The statistical analysis for total engagement, retweets, quotes, and likes was based on negative binomial regression, given that the dependent variable was a non-negative count.[14] The authors used STATA 16 for the analysis.[15] The average values were computed using the margins command in STATA, and the standard errors were estimated using the delta method.

As of 31 December 2021, Narendra Modi (NM) had more than 75 million followers on Twitter compared to Rahul Gandhi’s (RG) over-20 million. From 1 January 2019 to 31 December 2021, NM posted 9,477 tweets, while RG posted 1,835 tweets. On average, NM posted 8.6 tweets daily (95% Confidence Interval [CI]: 8.3 to 9.0), while RG posted 1.7 tweets (95% CI: 1.6 to 1.8). In terms of the total engagement (sum of retweets, likes, and quotes), a tweet by RG on average generated 57,618 engagements (95% CI: 55,694 to 59,543), while a tweet from NM on average generated 33,801 engagements (95% CI: 33,305 to 34,298).

The difference between NM and RG was statistically significant at a P-value <0.001. Similarly, looking at the average number of retweets, the authors found that a tweet by RG had 10,034 retweets (95% CI: 9,722 to 10,345), while for NM, it was 4,554 retweets (95% CI: 4,492 to 4,616). Meanwhile, in terms of likes, a tweet by RG on average generated 43,455 likes (95% CI: 41,984 to 44,927), while for NM, it was 28,095 likes (95% CI: 27,677 to 28,514). The difference for RG and NM in terms of retweets and likes was statistically significant at a P-value <0.001.

In terms of the sentiments of the tweets, the VADER compound score—which ranges from -1 (the most negative sentiment) to +1 (the most positive sentiment)—shows that the mean sentiment of tweets posted by NM was 0.54 (95% CI: 0.53 to 0.55), while for RG it was 0.09 (95% CI: 0.07 to 0.12). The difference was statistically significant, where P value <0.001.

Figure 1: Distribution of sentiment score of English-language tweets by Narendra Modi and Rahul Gandhi

Sentiment Scores: NM vs. RG

Table 1, and Figures 2a and 2b plot the average number of daily tweets and the mean sentiment score over time for both the leaders, NM and RG.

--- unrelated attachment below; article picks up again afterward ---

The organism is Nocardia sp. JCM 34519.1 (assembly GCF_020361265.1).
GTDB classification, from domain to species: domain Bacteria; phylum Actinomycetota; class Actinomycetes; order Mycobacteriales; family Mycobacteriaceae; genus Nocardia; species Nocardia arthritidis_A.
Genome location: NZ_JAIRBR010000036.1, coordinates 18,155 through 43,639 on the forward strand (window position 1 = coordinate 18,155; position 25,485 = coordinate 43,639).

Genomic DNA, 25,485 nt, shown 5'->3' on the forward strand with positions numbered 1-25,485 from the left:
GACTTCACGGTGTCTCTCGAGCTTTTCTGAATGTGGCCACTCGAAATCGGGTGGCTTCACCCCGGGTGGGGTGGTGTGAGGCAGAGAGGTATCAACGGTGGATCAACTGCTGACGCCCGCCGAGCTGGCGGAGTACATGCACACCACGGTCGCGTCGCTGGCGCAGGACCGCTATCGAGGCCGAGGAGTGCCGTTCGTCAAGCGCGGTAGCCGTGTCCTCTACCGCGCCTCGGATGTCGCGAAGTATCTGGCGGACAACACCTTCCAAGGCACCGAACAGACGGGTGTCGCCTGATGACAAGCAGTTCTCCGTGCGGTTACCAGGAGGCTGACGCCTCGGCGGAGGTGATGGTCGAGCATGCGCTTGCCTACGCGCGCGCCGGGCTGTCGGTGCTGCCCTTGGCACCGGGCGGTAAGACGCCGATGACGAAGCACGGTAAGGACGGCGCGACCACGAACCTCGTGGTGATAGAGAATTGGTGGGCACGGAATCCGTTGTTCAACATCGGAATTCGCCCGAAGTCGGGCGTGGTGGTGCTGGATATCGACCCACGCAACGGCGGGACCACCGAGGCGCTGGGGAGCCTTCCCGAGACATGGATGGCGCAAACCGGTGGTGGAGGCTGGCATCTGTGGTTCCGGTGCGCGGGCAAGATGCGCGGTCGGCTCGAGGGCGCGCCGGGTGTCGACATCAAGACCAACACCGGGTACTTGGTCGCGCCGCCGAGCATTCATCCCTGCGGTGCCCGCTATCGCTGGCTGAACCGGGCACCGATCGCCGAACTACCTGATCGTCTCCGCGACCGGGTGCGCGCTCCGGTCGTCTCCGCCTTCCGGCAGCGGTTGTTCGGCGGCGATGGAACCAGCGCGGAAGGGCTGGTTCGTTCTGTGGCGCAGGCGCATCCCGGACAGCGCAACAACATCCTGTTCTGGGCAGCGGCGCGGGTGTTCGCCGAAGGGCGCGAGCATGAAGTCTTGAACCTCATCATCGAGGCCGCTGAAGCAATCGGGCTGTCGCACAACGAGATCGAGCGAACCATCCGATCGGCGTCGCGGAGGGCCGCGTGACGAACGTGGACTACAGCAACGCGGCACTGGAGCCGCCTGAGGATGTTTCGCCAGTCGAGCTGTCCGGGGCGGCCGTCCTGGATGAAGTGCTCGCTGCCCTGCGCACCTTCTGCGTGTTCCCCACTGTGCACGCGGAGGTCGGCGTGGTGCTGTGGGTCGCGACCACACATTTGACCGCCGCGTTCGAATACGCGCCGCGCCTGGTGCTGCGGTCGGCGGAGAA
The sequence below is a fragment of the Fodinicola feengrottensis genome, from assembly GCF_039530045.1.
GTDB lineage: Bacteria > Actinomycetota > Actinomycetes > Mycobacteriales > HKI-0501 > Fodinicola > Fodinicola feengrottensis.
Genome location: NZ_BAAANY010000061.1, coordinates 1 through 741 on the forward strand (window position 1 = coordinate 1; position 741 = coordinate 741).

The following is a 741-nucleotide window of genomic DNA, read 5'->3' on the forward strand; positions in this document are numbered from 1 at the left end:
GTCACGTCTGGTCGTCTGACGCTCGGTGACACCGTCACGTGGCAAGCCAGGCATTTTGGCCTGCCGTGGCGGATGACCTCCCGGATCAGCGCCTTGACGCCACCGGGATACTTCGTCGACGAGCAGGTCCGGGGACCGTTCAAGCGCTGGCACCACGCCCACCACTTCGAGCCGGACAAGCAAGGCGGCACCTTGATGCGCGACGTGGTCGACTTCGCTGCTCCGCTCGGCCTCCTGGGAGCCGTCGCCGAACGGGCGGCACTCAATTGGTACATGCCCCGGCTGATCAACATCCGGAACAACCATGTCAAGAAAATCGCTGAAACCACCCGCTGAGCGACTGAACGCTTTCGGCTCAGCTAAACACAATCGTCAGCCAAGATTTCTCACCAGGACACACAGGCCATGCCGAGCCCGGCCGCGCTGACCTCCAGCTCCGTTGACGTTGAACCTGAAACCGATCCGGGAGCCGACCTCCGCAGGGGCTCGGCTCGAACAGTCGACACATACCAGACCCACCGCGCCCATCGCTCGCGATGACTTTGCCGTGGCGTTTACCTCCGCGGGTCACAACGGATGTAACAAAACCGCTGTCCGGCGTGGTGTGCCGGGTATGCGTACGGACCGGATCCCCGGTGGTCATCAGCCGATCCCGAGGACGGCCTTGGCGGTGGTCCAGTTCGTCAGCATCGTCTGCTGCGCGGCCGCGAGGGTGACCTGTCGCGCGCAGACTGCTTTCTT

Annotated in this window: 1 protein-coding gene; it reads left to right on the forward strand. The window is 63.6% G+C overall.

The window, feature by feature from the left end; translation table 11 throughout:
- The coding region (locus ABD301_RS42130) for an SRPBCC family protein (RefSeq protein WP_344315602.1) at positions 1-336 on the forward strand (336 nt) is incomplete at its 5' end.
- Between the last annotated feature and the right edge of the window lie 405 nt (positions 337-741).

Table 1: Summary

Note: *Sentiment score is based on VADER (Valence Aware Dictionary for sEntiment Reasoning).4 It ranges from -1 to +1, where negative scores reflect negative sentiments and a positive score a positive sentiment. 95% confidence intervals are in parentheses.

Figure 2a: Average number of daily tweets by Narendra Modi and Rahul Gandhi (March 2019 – November 2021)

Figure 2b: Average sentiment score of tweets by Narendra Modi and Rahul Gandhi (March 2019 – November 2021)

Impact of Twitter Policy Change: NM vs. RG

The next set of results was based on the impact of a policy change implemented by Twitter in October 2020 on total engagement, retweets, likes, and quotes for both leaders. The analysis found that the policy change had a negative impact on the amplification of the tweet in terms of total engagements, retweets, likes, and quotes. However, the impact was not uniform for both the leaders. For Rahul Gandhi, the total engagements on average declined from 65,123 (95% CI: 53,721 to 76,524) to 44,880 (95% CI: 37,104 to 52,656), a drop of approximately -31% (95% CI: -51% to -3.0%). However, for Narendra Modi, the decline in total engagements on average was from 36,354 (95% CI: 33,872 to 38,836) to 31,533 (95% CI: 28,702 to 34,364), a decline of approximately -13% (95% CI: -25% to 1.3%), which was statistically insignificant at the conventional 95% confidence interval.

Table 2: Impact of policy change on total engagements, retweets, likes, and quotes for Narendra Modi and Rahul Gandhi

Figure 3a: Total engagements, retweets, likes, and quotes prior to, and post-Twitter policy change

Figure 3b: Change in Total engagements, retweets, likes, and quotes prior to, and post-Twitter policy change

Amplification Post-Twitter Policy Change

The next set of results related to the sentiment score of the tweet, which is the VADER compound score, and its amplification in terms of retweets, likes, and quotes, for both the leaders. For Narendra Modi, before the policy change, a tweet with negative sentiment (Vader compound score of -0.7) on average generated 6,010 retweets (95% CI: 5,352 to 6,668), while a tweet with positive sentiment (Vader compound score of 0.7) generated 4,981 retweets (95% CI: 4,584 to 5,378). Meanwhile, for Rahul Gandhi, before the policy change, a tweet with negative sentiment (Vader compound score of -0.7) on average generated 11,829 retweets (95% CI: 9,232 to 14,427), while a tweet with positive sentiment (Vader compound score of 0.7) generated 9,492 retweets (95% CI: 7,418 to 11,566).